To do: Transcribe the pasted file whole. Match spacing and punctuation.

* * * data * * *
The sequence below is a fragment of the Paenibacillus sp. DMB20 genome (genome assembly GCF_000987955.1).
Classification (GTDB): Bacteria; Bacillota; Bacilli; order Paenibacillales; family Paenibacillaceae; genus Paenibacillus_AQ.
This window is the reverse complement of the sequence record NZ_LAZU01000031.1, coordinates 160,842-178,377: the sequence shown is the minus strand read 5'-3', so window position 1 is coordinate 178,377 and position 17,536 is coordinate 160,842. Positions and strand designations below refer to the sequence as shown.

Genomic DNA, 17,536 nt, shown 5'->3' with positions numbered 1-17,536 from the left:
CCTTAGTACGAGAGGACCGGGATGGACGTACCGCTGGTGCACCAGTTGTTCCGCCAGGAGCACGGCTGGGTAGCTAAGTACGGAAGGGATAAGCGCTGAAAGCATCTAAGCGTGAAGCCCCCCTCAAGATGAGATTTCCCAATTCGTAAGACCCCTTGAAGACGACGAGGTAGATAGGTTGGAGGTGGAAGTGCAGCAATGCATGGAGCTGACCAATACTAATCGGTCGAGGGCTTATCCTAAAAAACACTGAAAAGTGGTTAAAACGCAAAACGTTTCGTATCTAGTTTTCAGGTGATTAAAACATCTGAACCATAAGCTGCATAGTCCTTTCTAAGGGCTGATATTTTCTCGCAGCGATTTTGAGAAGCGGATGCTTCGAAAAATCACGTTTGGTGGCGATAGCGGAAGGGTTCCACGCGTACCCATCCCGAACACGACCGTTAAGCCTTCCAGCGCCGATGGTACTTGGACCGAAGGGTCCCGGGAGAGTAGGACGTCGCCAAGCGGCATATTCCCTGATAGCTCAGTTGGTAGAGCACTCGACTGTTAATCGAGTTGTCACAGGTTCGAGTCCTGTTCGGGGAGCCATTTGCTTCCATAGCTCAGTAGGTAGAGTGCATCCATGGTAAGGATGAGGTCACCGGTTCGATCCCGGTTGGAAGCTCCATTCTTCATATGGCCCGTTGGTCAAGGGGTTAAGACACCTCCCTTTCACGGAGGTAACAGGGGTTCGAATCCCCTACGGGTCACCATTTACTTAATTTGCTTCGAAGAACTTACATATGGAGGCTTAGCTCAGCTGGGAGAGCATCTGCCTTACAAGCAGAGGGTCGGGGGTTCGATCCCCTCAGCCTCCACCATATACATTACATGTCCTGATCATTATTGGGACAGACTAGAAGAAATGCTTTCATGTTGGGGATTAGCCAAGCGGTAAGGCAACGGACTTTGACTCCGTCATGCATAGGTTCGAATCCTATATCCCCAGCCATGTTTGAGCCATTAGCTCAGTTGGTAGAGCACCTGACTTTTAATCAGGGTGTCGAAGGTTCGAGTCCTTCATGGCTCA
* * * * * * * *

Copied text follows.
The sequence below is a fragment of the Paenibacillus sp. DMB20 genome (genome assembly GCF_000987955.1).
Classification (GTDB): Bacteria; Bacillota; Bacilli; order Paenibacillales; family Paenibacillaceae; genus Paenibacillus_AQ.
This window is the reverse complement of the sequence record NZ_LAZU01000031.1, coordinates 160,842-178,377: the sequence shown is the minus strand read 5'-3', so window position 1 is coordinate 178,377 and position 17,536 is coordinate 160,842. Positions and strand designations below refer to the sequence as shown.

Genomic DNA, 17,536 nt, shown 5'->3' with positions numbered 1-17,536 from the left:
CCTTAGTACGAGAGGACCGGGATGGACGTACCGCTGGTGCACCAGTTGTTCCGCCAGGAGCACGGCTGGGTAGCTAAGTACGGAAGGGATAAGCGCTGAAAGCATCTAAGCGTGAAGCCCCCCTCAAGATGAGATTTCCCAATTCGTAAGACCCCTTGAAGACGACGAGGTAGATAGGTTGGAGGTGGAAGTGCAGCAATGCATGGAGCTGACCAATACTAATCGGTCGAGGGCTTATCCTAAAAAACACTGAAAAGTGGTTAAAACGCAAAACGTTTCGTATCTAGTTTTCAGGTGATTAAAACATCTGAACCATAAGCTGCATAGTCCTTTCTAAGGGCTGATATTTTCTCGCAGCGATTTTGAGAAGCGGATGCTTCGAAAAATCACGTTTGGTGGCGATAGCGGAAGGGTTCCACGCGTACCCATCCCGAACACGACCGTTAAGCCTTCCAGCGCCGATGGTACTTGGACCGAAGGGTCCCGGGAGAGTAGGACGTCGCCAAGCGGCATATTCCCTGATAGCTCAGTTGGTAGAGCACTCGACTGTTAATCGAGTTGTCACAGGTTCGAGTCCTGTTCGGGGAGCCATTTGCTTCCATAGCTCAGTAGGTAGAGTGCATCCATGGTAAGGATGAGGTCACCGGTTCGATCCCGGTTGGAAGCTCCATTCTTCATATGGCCCGTTGGTCAAGGGGTTAAGACACCTCCCTTTCACGGAGGTAACAGGGGTTCGAATCCCCTACGGGTCACCATTTACTTAATTTGCTTCGAAGAACTTACATATGGAGGCTTAGCTCAGCTGGGAGAGCATCTGCCTTACAAGCAGAGGGTCGGGGGTTCGATCCCCTCAGCCTCCACCATATACATTACATGTCCTGATCATTATTGGGACAGACTAGAAGAAATGCTTTCATGTTGGGGATTAGCCAAGCGGTAAGGCAACGGACTTTGACTCCGTCATGCATAGGTTCGAATCCTATATCCCCAGCCATGTTTGAGCCATTAGCTCAGTTGGTAGAGCACCTGACTTTTAATCAGGGTGTCGAAGGTTCGAGTCCTTCATGGCTCA